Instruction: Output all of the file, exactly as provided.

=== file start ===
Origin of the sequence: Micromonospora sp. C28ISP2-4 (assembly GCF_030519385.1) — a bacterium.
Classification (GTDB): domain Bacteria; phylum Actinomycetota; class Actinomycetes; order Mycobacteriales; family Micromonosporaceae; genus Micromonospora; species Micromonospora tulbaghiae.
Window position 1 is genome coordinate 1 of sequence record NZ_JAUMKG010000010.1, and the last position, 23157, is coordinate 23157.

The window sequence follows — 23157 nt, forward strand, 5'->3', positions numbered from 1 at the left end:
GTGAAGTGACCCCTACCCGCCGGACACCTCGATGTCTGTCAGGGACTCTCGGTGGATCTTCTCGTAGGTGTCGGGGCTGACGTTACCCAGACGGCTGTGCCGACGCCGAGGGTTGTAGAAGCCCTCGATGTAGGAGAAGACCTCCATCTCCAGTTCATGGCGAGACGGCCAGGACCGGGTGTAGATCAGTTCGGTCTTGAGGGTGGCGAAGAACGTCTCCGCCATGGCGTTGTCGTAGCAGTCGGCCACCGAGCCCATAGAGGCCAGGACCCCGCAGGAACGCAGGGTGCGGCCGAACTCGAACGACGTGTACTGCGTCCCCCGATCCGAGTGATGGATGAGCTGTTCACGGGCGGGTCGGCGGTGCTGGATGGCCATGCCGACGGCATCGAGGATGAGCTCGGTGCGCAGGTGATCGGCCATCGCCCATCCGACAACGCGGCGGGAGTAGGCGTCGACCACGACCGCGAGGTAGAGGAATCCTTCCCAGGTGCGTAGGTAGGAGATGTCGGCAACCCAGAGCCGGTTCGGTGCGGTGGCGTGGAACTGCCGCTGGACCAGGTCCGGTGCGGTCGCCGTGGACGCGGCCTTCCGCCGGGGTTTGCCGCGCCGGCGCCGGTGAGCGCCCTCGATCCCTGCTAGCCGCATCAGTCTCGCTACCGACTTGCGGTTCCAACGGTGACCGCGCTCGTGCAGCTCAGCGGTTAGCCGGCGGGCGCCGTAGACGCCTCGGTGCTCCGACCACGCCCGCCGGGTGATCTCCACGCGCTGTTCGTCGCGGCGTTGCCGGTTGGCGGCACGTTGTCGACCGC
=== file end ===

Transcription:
Origin of the sequence: Micromonospora sp. C28ISP2-4 (assembly GCF_030519385.1) — a bacterium.
Classification (GTDB): domain Bacteria; phylum Actinomycetota; class Actinomycetes; order Mycobacteriales; family Micromonosporaceae; genus Micromonospora; species Micromonospora tulbaghiae.
Window position 1 is genome coordinate 1 of sequence record NZ_JAUMKG010000010.1, and the last position, 23157, is coordinate 23157.

The window sequence follows — 23157 nt, forward strand, 5'->3', positions numbered from 1 at the left end:
GTGAAGTGACCCCTACCCGCCGGACACCTCGATGTCTGTCAGGGACTCTCGGTGGATCTTCTCGTAGGTGTCGGGGCTGACGTTACCCAGACGGCTGTGCCGACGCCGAGGGTTGTAGAAGCCCTCGATGTAGGAGAAGACCTCCATCTCCAGTTCATGGCGAGACGGCCAGGACCGGGTGTAGATCAGTTCGGTCTTGAGGGTGGCGAAGAACGTCTCCGCCATGGCGTTGTCGTAGCAGTCGGCCACCGAGCCCATAGAGGCCAGGACCCCGCAGGAACGCAGGGTGCGGCCGAACTCGAACGACGTGTACTGCGTCCCCCGATCCGAGTGATGGATGAGCTGTTCACGGGCGGGTCGGCGGTGCTGGATGGCCATGCCGACGGCATCGAGGATGAGCTCGGTGCGCAGGTGATCGGCCATCGCCCATCCGACAACGCGGCGGGAGTAGGCGTCGACCACGACCGCGAGGTAGAGGAATCCTTCCCAGGTGCGTAGGTAGGAGATGTCGGCAACCCAGAGCCGGTTCGGTGCGGTGGCGTGGAACTGCCGCTGGACCAGGTCCGGTGCGGTCGCCGTGGACGCGGCCTTCCGCCGGGGTTTGCCGCGCCGGCGCCGGTGAGCGCCCTCGATCCCTGCTAGCCGCATCAGTCTCGCTACCGACTTGCGGTTCCAACGGTGACCGCGCTCGTGCAGCTCAGCGGTTAGCCGGCGGGCGCCGTAGACGCCTCGGTGCTCCGACCACGCCCGCCGGGTGATCTCCACGCGCTGTTCGTCGCGGCGTTGCCGGTTGGCGGCACGTTGTCGACCGC